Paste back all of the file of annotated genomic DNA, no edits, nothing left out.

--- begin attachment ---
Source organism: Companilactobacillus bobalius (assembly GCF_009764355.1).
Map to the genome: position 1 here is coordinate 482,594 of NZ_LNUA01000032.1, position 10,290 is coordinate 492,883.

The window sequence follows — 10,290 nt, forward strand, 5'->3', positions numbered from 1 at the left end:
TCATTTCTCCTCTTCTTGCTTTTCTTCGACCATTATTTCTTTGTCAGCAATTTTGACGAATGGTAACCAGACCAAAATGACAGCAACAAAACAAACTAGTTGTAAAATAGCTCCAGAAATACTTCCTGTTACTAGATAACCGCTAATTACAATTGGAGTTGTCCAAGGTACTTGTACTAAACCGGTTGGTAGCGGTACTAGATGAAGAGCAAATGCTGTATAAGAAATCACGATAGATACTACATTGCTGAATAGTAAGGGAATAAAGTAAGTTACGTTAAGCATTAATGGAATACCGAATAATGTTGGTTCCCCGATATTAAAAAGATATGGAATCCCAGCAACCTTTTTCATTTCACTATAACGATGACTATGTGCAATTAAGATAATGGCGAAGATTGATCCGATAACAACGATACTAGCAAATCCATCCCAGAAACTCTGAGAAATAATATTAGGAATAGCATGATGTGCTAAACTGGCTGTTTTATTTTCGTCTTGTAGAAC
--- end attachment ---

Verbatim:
Source organism: Companilactobacillus bobalius (assembly GCF_009764355.1).
Map to the genome: position 1 here is coordinate 482,594 of NZ_LNUA01000032.1, position 10,290 is coordinate 492,883.

The window sequence follows — 10,290 nt, forward strand, 5'->3', positions numbered from 1 at the left end:
TCATTTCTCCTCTTCTTGCTTTTCTTCGACCATTATTTCTTTGTCAGCAATTTTGACGAATGGTAACCAGACCAAAATGACAGCAACAAAACAAACTAGTTGTAAAATAGCTCCAGAAATACTTCCTGTTACTAGATAACCGCTAATTACAATTGGAGTTGTCCAAGGTACTTGTACTAAACCGGTTGGTAGCGGTACTAGATGAAGAGCAAATGCTGTATAAGAAATCACGATAGATACTACATTGCTGAATAGTAAGGGAATAAAGTAAGTTACGTTAAGCATTAATGGAATACCGAATAATGTTGGTTCCCCGATATTAAAAAGATATGGAATCCCAGCAACCTTTTTCATTTCACTATAACGATGACTATGTGCAATTAAGATAATGGCGAAGATTGATCCGATAACAACGATACTAGCAAATCCATCCCAGAAACTCTGAGAAATAATATTAGGAATAGCATGATGTGCTAAACTGGCTGTTTTATTTTCGTCTTGTAGAAC